by Mitch Kokai
Senior Political Analyst, John Locke Foundation
The Washington Free Beacon details a summit this week in New Hampshire led by former television news anchor and now education activist Campbell Brown. Six Republican presidential candidates participated.
At Brown’s “The Seventy Four” summit, all six candidates also expressed support for local control of curricula.
[Jeb] Bush discussed the value of vouchers and charter schools. “The net result of a system where a parent has total choice of where to go, is that every school is going to have to get better, or they’re going to lose their students,” Bush said.
When asked about his support for the Common Core, Bush put some distance between himself and the controversial policy, emphasizing the necessity of high standards and core content that are state-driven. “The commonality [of standards] is not as relevant as the highness of them,” he said. …
… Carly Fiorina emphasized innovation and diversity, which she said could only be maintained at a local level. She said that as president she would “devolve as much money, and as much responsibility, and as much accountability into the states’ and into communities’ and parents’ hands as possible.”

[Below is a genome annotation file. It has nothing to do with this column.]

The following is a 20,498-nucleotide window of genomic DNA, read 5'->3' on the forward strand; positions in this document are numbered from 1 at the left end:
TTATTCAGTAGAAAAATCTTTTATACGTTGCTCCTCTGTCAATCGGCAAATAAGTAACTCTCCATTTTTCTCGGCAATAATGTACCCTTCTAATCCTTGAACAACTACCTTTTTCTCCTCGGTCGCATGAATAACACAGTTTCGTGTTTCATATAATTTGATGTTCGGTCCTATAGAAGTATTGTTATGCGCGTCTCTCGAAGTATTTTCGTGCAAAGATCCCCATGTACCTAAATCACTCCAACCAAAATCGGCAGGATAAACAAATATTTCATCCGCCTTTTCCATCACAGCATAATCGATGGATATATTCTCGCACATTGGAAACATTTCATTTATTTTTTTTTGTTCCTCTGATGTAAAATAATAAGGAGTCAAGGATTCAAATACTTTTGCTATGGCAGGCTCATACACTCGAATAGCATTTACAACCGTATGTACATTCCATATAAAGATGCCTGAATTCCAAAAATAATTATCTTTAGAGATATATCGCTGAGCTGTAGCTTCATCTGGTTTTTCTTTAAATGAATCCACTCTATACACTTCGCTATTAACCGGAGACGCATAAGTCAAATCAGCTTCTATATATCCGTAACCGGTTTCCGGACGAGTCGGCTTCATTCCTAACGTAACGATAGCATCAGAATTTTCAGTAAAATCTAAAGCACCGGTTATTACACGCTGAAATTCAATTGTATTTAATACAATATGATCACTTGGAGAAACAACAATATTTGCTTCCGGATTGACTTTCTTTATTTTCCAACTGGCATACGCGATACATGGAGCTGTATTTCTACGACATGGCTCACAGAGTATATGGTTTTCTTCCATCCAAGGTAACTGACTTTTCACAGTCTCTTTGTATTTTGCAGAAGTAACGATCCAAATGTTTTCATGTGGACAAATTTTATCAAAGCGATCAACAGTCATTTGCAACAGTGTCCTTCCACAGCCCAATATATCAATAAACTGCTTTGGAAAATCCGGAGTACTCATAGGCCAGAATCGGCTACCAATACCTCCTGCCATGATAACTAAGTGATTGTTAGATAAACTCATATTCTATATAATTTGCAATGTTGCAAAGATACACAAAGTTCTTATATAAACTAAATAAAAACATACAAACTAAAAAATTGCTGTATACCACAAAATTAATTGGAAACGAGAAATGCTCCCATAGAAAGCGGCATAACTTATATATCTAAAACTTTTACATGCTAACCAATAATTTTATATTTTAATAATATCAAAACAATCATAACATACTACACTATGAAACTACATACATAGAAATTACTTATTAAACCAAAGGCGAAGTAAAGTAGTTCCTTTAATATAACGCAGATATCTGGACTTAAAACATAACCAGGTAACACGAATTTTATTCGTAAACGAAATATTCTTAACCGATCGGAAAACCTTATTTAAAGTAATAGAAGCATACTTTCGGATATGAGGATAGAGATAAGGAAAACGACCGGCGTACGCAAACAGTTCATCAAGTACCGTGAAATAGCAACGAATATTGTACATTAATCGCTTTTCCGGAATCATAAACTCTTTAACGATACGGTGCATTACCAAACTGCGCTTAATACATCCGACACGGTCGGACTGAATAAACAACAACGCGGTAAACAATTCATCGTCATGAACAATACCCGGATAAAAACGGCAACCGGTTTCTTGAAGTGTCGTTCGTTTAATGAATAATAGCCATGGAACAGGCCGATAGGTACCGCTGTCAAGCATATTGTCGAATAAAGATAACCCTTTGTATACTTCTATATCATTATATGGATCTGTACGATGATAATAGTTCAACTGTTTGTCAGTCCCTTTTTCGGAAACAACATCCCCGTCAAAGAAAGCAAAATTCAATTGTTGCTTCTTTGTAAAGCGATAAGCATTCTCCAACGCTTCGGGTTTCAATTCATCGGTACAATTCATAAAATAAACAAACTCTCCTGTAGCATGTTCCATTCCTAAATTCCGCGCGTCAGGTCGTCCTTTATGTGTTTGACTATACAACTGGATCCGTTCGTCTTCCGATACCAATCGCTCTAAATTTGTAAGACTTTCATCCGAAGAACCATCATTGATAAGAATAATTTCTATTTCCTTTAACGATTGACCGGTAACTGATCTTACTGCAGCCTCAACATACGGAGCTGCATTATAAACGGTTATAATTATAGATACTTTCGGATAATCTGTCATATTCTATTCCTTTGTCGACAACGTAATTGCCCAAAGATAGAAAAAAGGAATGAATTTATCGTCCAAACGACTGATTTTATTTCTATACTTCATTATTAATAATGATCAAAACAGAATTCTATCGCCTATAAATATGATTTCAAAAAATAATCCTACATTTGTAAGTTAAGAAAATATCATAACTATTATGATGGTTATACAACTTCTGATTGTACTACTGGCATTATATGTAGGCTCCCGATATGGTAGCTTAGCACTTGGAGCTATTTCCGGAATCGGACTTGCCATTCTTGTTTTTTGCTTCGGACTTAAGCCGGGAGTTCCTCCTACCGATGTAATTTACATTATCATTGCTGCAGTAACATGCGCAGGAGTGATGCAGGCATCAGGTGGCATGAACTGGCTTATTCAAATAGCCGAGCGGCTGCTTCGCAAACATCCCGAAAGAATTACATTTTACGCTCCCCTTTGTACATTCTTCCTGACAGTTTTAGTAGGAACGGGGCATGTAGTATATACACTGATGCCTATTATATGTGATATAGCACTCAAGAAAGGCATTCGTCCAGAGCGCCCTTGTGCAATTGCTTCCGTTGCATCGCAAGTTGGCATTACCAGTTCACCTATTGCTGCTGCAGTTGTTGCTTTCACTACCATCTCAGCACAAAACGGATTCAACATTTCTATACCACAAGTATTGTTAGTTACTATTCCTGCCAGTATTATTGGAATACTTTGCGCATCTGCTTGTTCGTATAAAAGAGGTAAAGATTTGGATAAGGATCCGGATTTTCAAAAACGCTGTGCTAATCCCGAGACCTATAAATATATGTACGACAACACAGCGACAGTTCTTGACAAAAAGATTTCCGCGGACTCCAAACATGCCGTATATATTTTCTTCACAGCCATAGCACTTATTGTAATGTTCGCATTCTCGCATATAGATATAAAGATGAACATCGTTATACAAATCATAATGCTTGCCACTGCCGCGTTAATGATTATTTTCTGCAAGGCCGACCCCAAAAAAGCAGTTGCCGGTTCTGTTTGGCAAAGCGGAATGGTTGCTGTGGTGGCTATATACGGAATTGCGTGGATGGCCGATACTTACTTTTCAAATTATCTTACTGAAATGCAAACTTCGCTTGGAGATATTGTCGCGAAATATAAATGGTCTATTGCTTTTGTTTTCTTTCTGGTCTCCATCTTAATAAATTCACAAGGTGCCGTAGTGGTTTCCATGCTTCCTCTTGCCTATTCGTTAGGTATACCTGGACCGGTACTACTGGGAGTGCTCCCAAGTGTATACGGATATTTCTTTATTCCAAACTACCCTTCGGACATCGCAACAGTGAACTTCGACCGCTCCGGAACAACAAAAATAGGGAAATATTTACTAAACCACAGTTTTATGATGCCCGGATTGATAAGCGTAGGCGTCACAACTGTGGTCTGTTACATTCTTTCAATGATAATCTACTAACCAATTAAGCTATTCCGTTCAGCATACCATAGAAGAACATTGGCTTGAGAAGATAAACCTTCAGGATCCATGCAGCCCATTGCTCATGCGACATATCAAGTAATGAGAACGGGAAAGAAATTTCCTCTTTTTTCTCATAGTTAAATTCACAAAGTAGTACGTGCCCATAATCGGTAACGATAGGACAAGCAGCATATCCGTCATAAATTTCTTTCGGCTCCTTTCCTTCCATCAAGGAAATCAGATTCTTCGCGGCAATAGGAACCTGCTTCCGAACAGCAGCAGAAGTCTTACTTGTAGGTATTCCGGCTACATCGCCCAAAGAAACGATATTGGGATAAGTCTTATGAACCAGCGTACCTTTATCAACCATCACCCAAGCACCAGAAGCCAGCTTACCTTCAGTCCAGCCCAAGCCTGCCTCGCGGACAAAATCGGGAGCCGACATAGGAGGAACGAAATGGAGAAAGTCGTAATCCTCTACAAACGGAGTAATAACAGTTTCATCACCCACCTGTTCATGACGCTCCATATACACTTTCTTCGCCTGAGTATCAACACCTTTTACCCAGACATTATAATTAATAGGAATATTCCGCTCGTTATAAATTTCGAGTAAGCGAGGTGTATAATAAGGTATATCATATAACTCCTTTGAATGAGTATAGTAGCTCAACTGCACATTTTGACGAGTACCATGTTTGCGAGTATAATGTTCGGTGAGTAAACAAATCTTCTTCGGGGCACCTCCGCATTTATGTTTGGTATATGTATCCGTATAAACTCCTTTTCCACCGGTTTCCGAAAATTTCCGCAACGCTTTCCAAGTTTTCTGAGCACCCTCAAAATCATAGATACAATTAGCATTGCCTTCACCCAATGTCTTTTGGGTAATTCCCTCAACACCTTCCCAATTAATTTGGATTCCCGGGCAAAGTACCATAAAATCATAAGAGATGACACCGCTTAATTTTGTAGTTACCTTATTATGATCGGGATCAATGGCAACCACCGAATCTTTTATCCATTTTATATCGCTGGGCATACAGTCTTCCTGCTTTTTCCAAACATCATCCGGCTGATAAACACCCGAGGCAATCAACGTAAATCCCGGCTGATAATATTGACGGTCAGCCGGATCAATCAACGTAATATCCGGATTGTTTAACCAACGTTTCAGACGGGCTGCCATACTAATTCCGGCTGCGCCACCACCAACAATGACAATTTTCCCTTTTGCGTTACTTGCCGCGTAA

Fiorina criticized federal programs such as Race to the Top that dictate standards on the state level through funding. “A bureaucracy by nature will standardize and systematize. They won’t standardize goals, they will standardize methods,” she said. Fiorina supported the version of the No Child Left Behind Act revised in the Republican House, which would push money out to the local level.
She advocated zero-based budgeting and a “top-to-bottom audit” of the federal government. …
… [John] Kasich supported a strong school choice program that included charter schools and vouchers and committees that would help failing schools.
“We have to break the agrarian model: we stick everybody in a classroom and we try to teach everybody in the same way, and as we all know, children learn in different ways,” he said.
Kasich, like Bush, distanced himself from Common Core. “We had a big war here in the country over this thing called Common Core. Did you hear anything out of me that didn’t represent local control? So we have to sometimes get beyond the headlines and the politics, and look underneath to figure out what the reality is,” he said.
Kasich said that teachers were vital to student success and individualized education. “How do we pay a college football couch four million dollars a year and we pay our teachers peanuts?” he asked. “If they’re not teaching very well, we need to either help them get better, or they shouldn’t be teaching.”